Have You Reviewed Your Employee Noncompete Agreements Recently?

If you have employee noncompete agreements (noncompetes) or provisions in your contracts, it is important they be permissible under current state law, well and narrowly drafted, and appropriately tailored to fit the particular situation. See our FYI on Employment Agreements, Colorado Non-Competition, Confidentiality and Non-solicitation Agreements.

Both state and federal regulators have noncompetes in their sightline of scrutiny. State law on noncompetes differs greatly. Some states prohibit noncompetes (such as Nebraska and only for very narrow exceptions in California). A number of states have legislation narrowing the use of noncompetes (for instance, Utah, where currently (subject to change in this legislative session) noncompetes are generally void if the term of the noncompete exceeds one year from the employee’s last day of employment).

A number of states permit noncompetes, but it is unclear whether they are enforceable against employees under those states’ laws. Some states, such as Arizona and Colorado, allow courts to modify, or “blue-pencil,” noncompetes in some instances where a provision does not comply with the law. Other states may permit a party to petition the court to reform a noncompete provision, which is not in line with the parties’ intent (for example, Kansas and Texas).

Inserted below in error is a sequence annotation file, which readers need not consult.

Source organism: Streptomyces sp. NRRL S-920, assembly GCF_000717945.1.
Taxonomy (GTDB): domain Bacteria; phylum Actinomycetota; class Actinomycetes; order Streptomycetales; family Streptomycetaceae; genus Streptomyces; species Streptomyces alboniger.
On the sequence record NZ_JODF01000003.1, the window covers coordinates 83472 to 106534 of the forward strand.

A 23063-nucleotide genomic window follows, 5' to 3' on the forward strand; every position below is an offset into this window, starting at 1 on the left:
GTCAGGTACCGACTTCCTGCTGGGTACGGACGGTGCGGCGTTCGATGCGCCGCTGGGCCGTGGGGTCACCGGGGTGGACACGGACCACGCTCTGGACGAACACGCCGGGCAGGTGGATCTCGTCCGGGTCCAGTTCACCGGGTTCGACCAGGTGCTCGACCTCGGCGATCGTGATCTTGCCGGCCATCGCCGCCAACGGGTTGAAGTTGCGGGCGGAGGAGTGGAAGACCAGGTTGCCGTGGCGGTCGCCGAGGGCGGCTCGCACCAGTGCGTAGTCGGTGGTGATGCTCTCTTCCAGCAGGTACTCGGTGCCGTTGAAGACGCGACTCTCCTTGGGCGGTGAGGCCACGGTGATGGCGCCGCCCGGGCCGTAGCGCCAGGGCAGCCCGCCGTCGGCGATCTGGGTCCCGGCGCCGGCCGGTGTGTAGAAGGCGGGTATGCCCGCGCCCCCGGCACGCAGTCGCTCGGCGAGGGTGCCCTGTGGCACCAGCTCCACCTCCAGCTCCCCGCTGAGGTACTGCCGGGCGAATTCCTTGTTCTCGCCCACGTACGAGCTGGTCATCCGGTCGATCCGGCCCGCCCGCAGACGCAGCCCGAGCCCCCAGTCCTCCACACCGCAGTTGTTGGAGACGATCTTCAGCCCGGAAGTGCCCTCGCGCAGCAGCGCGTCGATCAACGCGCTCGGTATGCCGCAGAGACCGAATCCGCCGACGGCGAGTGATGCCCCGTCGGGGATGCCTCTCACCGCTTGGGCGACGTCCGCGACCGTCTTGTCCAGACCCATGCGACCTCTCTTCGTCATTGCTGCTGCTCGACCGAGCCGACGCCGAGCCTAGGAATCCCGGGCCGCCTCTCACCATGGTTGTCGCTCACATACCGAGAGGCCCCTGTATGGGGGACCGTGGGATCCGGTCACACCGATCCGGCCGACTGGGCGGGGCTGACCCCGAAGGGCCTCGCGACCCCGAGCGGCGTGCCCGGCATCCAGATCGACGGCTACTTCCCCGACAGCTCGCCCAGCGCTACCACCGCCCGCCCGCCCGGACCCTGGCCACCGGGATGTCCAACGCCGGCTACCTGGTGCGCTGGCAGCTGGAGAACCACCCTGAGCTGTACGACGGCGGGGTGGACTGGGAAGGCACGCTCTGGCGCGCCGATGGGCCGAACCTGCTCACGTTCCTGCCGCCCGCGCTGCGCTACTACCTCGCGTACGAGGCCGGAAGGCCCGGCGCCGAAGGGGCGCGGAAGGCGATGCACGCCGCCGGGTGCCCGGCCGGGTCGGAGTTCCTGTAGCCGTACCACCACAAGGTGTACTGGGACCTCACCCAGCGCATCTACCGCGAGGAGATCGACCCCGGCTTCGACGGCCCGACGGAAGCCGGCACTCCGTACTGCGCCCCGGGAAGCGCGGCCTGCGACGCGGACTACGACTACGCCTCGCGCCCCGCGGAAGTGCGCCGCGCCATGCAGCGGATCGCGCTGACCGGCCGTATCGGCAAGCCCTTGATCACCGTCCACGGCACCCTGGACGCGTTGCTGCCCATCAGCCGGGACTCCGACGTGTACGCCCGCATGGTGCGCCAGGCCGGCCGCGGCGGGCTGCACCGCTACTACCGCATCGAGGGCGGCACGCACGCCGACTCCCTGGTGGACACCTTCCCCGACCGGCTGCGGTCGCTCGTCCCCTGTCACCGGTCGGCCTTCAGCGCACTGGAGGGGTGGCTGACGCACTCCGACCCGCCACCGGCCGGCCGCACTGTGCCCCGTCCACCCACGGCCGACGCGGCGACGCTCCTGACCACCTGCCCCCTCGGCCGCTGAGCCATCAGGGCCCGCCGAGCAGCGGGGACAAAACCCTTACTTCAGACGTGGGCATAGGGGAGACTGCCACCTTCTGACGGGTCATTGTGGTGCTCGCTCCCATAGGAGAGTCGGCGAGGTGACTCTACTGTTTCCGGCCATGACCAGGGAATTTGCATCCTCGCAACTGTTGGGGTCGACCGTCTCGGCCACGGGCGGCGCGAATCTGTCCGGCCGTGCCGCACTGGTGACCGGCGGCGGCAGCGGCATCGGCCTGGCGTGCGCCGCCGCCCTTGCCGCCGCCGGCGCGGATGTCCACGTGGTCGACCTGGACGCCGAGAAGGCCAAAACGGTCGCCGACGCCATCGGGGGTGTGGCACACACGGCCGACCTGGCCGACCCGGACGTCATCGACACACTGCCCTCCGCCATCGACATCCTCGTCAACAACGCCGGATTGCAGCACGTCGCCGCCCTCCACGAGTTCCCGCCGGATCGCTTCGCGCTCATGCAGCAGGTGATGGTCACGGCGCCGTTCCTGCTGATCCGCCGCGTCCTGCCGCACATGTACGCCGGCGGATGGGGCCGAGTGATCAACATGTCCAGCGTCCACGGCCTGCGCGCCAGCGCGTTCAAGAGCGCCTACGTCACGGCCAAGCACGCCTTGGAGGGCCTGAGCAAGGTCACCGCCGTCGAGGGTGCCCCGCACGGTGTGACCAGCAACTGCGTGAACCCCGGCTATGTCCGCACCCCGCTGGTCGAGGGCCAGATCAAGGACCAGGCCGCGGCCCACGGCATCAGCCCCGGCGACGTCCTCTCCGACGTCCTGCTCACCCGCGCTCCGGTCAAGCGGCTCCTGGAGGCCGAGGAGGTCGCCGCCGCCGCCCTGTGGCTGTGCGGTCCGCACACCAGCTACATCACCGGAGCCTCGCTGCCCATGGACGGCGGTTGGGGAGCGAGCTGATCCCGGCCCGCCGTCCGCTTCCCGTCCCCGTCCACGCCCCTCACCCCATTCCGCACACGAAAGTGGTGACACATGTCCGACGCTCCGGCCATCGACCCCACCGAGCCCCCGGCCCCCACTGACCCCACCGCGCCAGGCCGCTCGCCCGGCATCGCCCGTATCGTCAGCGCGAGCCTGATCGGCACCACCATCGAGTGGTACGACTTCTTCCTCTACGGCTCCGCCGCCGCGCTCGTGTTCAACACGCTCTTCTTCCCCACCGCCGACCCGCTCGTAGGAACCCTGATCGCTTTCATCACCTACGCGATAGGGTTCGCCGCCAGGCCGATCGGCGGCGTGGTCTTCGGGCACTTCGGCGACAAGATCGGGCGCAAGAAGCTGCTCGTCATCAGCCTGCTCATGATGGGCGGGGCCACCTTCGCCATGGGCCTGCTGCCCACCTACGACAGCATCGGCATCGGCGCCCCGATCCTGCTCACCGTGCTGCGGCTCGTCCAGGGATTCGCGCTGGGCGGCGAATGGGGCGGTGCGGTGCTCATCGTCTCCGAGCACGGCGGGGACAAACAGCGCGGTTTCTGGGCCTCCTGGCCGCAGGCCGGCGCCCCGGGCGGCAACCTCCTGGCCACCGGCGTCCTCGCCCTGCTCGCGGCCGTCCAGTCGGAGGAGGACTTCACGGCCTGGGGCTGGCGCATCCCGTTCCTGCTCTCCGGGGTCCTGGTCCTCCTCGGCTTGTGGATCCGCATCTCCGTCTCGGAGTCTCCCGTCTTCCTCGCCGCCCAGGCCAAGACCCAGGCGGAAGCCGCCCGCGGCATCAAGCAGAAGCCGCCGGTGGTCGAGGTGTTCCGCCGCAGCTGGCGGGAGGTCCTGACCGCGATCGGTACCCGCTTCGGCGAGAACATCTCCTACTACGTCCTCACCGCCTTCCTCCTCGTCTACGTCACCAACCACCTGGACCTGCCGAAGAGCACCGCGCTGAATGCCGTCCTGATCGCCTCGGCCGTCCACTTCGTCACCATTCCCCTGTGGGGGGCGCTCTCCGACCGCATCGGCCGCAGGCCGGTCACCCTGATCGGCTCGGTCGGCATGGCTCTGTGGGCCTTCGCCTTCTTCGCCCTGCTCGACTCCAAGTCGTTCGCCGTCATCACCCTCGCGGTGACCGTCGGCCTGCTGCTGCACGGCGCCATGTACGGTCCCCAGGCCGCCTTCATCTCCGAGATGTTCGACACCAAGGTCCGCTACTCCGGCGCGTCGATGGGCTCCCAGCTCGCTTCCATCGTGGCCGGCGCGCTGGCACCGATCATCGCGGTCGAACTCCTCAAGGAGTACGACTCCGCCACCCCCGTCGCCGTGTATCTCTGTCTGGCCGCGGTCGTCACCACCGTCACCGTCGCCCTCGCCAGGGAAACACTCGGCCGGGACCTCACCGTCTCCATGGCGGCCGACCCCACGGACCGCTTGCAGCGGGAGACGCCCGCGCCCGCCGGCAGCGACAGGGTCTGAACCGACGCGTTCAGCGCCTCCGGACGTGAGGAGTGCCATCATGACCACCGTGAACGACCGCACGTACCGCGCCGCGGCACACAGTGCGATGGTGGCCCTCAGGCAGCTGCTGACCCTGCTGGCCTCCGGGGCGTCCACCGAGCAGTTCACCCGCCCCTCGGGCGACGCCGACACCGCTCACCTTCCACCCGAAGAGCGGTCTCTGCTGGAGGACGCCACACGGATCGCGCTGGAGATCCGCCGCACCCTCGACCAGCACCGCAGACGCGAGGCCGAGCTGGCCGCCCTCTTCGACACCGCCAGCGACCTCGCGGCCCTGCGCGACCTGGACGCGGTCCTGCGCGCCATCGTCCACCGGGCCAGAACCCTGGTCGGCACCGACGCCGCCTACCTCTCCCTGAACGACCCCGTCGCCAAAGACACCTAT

If you are a Nevada employer, you especially want to take note. The Nevada Supreme Court recently held that Nevada state courts shall not blue-pencil non-compete agreements. Golden Road Motor Inn, Inc. v. Islam (Nev. 2016). If a noncompete agreement contains any provision whatsoever that “extends beyond what is necessary” to protect a company’s interest, the court clarified that the entire agreement will be deemed unenforceable. In evaluating what are “necessary” restrictions, Nevada courts (and so employers) will consider: length of time, geographic scope, scope of work, and any other restrictions in the agreement.

If your organization uses noncompetes, even if you are not a Nevada employer, this might be an opportune time to review your noncompete agreements and provisions under current law.